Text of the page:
Women's History Month: The Importance of Female Narratives

Mahnoor Sargana | Islamabad, Pakistan “Recognizing the achievements of women in all facets of life – science, community, government, literature, art, sports, medicine – has a huge impact on the development of self-respect and new opportunities for girls and young women.” (NWHA) The above sentence comprehensively states the importance of women’s narrative and stories in history. History is a safe classroom for education for all. It teaches with proof of what works and what doesn’t. Reactions to certain situations, patterns followed through civilization to civilization, experiments and most of all stories of our ancestors to extract wisdom from. For if the narrative of the woman is missing, the accomplishments they achieved, the success and loss, the stories filled with morals and how they conducted their lives during different times - it is depriving all the young girls and boys with the perspective of women excelling in various fields. It is also teaching these young girls and boys that success in the past was only achieved by men, and therefore, the pursuit of "greatness" is only meant for them. So many of our history textbooks are filled with the stories of men who were in power, or shaped by the civilizations which had the resources to shape the stories that have carried on into generations today. It is not only vital that we have women's stories represented in these narratives, and that we seek out those stories which barely make the footnotes of history textbooks, but it is also important that we include the stories of women of colour, women who are from minority communities, and women of different abilities. The reality that ‘women leadership’ and ‘female entrepreneurs’ are considered ‘feats’ never done before is undermining the female potential. More like not giving the due credit to 49.6% of the world population. We are taught history at school from early academic years. Imagine history books filled with the right proportion of female contribution to history. All the future leaders would grow with the idea of women contributing to all aspects of society as norm. They would reimagine their possibilities as women themselves, and dream big, with the amazing trailblazing contributions of women like them throughout history to support them. Most importantly, we would be working towards a more equal world, in which the goal of gender equality would be within our reach. As the former Secretary-General of the UN once said, “There is no tool for development more effective than the empowerment of women." Note from the Editors: October is National Women's History month in Canada. This article is written in light of this important month.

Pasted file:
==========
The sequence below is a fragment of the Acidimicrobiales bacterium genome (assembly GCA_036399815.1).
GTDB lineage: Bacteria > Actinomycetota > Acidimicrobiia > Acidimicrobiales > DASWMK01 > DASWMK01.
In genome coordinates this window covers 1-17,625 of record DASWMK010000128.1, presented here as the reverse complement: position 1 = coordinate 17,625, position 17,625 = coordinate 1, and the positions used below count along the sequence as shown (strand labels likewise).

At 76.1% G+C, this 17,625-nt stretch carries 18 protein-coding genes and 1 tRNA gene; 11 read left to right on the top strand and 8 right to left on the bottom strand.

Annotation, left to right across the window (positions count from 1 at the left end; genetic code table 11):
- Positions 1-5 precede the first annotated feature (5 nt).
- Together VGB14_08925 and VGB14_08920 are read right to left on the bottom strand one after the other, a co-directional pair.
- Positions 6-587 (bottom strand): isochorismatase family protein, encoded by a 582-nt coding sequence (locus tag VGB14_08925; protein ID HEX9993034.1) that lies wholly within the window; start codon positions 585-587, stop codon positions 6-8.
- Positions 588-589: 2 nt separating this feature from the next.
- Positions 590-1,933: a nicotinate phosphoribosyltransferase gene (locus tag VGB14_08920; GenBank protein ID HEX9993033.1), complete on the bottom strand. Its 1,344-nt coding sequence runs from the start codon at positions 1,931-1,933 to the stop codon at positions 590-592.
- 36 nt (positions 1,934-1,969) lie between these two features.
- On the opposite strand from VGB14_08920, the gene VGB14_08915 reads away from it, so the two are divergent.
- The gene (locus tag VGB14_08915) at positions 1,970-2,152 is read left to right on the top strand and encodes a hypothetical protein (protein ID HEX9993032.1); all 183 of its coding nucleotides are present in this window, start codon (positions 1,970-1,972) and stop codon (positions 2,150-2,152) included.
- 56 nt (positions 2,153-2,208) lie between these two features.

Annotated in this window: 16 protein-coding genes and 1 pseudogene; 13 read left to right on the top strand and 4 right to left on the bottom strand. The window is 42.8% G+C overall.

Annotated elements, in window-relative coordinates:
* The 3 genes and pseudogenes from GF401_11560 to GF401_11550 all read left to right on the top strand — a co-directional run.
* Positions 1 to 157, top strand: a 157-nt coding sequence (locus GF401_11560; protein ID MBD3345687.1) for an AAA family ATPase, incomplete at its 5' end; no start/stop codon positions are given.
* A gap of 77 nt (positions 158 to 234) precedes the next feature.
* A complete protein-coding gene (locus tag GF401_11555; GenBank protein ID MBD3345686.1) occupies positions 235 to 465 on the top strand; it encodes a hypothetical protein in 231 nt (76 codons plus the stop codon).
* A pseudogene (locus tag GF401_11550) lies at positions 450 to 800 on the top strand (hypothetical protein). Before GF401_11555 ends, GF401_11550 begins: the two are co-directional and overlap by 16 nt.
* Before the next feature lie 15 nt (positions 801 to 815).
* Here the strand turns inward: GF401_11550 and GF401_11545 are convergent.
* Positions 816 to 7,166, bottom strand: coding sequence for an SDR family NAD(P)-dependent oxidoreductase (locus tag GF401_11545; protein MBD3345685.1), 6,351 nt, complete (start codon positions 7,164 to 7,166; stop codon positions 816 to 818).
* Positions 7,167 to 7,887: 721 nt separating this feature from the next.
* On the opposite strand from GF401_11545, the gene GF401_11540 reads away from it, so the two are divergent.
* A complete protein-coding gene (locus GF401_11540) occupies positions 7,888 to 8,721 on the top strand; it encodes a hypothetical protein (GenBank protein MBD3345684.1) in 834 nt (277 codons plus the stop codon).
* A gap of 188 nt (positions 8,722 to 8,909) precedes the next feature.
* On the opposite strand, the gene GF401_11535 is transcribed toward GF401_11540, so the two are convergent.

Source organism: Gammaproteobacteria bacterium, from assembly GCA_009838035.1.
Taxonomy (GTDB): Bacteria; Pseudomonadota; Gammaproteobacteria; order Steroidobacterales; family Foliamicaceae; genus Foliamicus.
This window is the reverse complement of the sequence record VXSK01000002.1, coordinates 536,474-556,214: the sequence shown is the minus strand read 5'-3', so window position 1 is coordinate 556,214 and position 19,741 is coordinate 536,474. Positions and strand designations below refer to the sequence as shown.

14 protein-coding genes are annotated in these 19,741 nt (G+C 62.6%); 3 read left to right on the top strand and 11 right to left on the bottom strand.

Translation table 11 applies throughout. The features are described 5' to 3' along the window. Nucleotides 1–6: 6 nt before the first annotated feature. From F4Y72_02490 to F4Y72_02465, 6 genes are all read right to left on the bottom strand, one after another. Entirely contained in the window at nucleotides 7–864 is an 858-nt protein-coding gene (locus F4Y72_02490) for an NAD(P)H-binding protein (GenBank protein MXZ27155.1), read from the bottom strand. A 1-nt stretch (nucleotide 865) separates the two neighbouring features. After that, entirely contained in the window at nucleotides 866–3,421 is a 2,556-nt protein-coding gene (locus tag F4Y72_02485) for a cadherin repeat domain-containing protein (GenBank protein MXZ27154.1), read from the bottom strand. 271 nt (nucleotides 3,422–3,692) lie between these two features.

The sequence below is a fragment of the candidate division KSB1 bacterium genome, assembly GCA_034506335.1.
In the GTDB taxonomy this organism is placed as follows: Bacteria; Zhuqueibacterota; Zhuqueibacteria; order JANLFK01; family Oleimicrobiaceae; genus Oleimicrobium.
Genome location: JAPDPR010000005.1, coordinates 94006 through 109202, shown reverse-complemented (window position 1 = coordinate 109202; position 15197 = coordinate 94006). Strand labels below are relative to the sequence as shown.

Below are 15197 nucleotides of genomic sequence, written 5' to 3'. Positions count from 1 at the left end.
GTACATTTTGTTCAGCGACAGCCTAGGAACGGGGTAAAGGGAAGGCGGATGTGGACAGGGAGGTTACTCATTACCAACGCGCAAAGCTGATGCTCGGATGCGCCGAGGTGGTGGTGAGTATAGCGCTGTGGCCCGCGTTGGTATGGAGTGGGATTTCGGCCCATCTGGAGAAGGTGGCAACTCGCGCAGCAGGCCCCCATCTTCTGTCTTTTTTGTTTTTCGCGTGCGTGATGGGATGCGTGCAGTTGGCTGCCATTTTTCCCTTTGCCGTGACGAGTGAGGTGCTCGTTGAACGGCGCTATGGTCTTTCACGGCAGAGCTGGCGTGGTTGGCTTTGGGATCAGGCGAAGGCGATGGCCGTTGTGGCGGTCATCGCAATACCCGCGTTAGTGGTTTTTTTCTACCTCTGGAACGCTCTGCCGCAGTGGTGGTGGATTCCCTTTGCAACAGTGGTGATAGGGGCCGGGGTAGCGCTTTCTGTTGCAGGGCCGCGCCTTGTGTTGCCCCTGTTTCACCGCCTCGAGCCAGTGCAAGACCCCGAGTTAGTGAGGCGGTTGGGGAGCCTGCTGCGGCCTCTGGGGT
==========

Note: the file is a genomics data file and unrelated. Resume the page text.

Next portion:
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© 2020 by Maryam and Nivaal Rehman